I must admit when I agreed to do this album review I had no idea that it was re-recording of a previously released album. Being far too young (!!) to have experienced most of the bands from the 80’s first time round, I have had to rely on other people introducing me to bands and finding them on YouTube. And the more bands I discover the more I believe that I was born much too late as I really would have been in my element in the 80’s.
Indiscreet 30 is a total re-recording of FM’s debut album, funnily enough also called Indiscreet, using today’s technology and recording techniques that has given the album a new power and dynamic that was not possible to achieve in the 1980’s.
But let’s start at the beginning, shall we?
FM were formed in the summer of 1984 (see, I was only 7 then!) with the ex-Samson pairing of bassist Merv Goldsworthy and drummer Pete Jupp, the Overland brothers – vocalist/guitarist Steve and lead guitarist Chris (both formerly of Wildfire) and keyboardist Phili Manchester.
By the end of 1985, they had released their debut album Indiscreet and had hit the road in Europe, supporting Tina Turner, Foreigner, Gary Moore, Status Quo and Magnum and had also opened for REO Speedwagon at London’s Hammersmith Apollo. At the end of the year they accepted a spot with Bon Jovi, supporting them on the UK leg of their Slippery When Wet tour.
To date the band have recorded nine studio albums, three of which, Indiscreet, Tough It Out and Heroes and Villians, reached the UK album chart while 5 of the band’s singles also made inroads into the UK singles chart.
But the band split up in 1995.
On 27th October 2007, however, the band played together for the first time in 12 years when they headlined the sold out Firefest at Nottingham’s Rock City, and due to the reaction the band received, they decided to make the reunion a permanent one.
Just like any long running band there have been a few line-up changes over the years but three original members in Steve Overland, Merv Goldsworthy and Pete Jupp remain and are now joined by Jem Davies on keyboards and Jim Kirkpatrick on lead guitar, giving the band a younger perspective.
So what made them decide to re-record such a classic album? Obviously such a hit with the fans, and regarded by some as one of the best AOR albums of the 1980’s, it could be considered somewhat risky to re-record the entire thing. The band had previously been approached to re-record one or two of the songs and it was after they were recording the follow up to Heroes and Villains that they decided to put down a backing track to That Girl to see how it would sound with the huge sounds they were now achieving. The rest, as they say, is history.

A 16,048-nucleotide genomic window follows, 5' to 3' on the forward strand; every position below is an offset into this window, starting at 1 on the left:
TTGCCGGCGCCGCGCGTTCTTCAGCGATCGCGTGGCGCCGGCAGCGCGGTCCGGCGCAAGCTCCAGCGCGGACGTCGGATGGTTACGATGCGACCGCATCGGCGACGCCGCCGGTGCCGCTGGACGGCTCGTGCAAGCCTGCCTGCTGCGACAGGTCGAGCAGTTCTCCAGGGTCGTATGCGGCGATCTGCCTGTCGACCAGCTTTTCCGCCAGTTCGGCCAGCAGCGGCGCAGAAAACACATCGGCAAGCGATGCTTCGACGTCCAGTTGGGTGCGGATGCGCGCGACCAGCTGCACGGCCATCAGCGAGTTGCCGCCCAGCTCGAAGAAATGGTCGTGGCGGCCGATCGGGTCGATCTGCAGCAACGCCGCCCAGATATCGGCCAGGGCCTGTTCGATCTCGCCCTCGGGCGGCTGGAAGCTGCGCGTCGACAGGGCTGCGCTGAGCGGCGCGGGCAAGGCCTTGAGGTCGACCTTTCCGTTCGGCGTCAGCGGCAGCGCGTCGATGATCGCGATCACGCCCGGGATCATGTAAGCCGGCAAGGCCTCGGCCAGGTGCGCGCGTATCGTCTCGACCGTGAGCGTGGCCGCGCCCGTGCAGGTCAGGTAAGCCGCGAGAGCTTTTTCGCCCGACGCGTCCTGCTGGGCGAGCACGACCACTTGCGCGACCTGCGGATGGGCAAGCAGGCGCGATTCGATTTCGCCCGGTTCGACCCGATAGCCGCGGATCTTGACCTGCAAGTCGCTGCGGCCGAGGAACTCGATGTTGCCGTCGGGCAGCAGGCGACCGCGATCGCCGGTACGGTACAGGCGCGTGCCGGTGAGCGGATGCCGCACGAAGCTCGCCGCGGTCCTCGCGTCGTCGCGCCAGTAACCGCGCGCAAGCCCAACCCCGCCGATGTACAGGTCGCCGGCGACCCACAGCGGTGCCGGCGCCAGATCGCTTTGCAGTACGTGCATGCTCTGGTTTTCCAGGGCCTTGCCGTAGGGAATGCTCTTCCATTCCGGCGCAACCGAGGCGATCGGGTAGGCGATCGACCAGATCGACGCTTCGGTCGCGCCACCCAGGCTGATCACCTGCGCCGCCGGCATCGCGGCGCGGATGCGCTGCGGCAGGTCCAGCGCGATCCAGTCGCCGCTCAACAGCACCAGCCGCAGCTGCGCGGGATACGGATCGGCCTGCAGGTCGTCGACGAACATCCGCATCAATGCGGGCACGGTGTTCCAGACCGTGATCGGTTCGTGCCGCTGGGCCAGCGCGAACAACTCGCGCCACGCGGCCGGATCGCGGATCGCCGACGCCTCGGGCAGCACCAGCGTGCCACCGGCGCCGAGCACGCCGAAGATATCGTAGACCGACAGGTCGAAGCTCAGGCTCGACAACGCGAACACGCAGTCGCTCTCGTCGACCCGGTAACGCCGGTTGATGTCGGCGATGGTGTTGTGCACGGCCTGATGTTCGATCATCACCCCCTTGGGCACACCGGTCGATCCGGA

Says bassist Merv Goldsworthy “we are not trying to recreate the original but this is our interpretation played by FM as we are today.”
Produced by FM themselves, recorded at Tremolo Studios and Coal House Studios in Staffordshire and mixed by Jeff Knowler (who also mixed albums Metropolis, Rockville and Heroes and Villians) Indiscreet 30 is not only a re make of the original album but also includes seven bonus tracks including a brand new track “Running on Empty.”
I can’t say I have listened to the original album so for me to make a direct comparison between the two would be both unprofessional and dishonest of me but I have taken a peek at some of FM’s earlier stuff on YouTube and one comparison I CAN make is about the voice of Steve Overland, which is still as fab now as it was back then.
Not many singers can maintain their standard of vocals the older they get but Steve has managed to do just that. I’m not sure if he trains his voice or whether he is just one of the lucky ones but he sounds as good now at the age of 56 as he did at the age of 24!
There is nothing to dislike about this album. The guitar work is faultless, the keyboards are a prominent feature of the sound and the percussion section keep everything tight and neat. Backing vocals are pitch perfect and harmonize well with Steve’s lead vocals, and the production is fantastic. There is a good mix of rocky songs and ballads as well as an acoustic version of That Girl, and this album will definitely have you dancing around your living room. I am listening to it while I write this review, it now being on its third or fourth time round, and I haven’t once got bored with it. There is something new to notice every time it’s played and this shows to me there are many layers to the songs and the tracks are not one dimensional.
AOR was not really a genre of rock and metal that I have paid particular attention to over the years but having reviewed the likes of FM, Nightranger and Tyketto in the last few weeks, maybe I should go and check a few more bands out.
That’s one of the great things about listening to rock and metal music. There are so many different genres out there that one week you could be headbanging to thrash metal and the next you could be bopping along to AOR.
I, for one, wouldn’t have it any other way!!
1. That Girl
2. Other Side Of Midnight
3. Love Lies Dying
4. I Belong To The Night
5. American Girls
7. Face To Face
8. Frozen Heart
9. Heart Of The Matter
10. Let Love Be The Leader (*)
11. Running On Empty (*)
12. Rainbow’s End (*)
13. Shot In The Dark (*)
14. Bad That’s Good In You (*)
15. Love & Hate (*)
16. That Girl (Acoustic Version) (*)
(*) bonus tracks
Steve Overland – Vocals, Guitar
Jim Kirkpatrick – Lead Guitar, Backing Vocals
Jem Davis – Keyboard
Merv Goldsworthy – Bass, Backing Vocals
Pete Jupp – Drums, Backing Vocals
Disclaimer: This review is solely the property of Dawn Smith, The Metal Asylum and Ever Metal. It is strictly forbidden to copy any part of this review, unless you have the strict permission of both parties. Failure to do adhere to this will be treated as plagiarism and will be reported to the relevant authorities.
Originally published on Ever Metal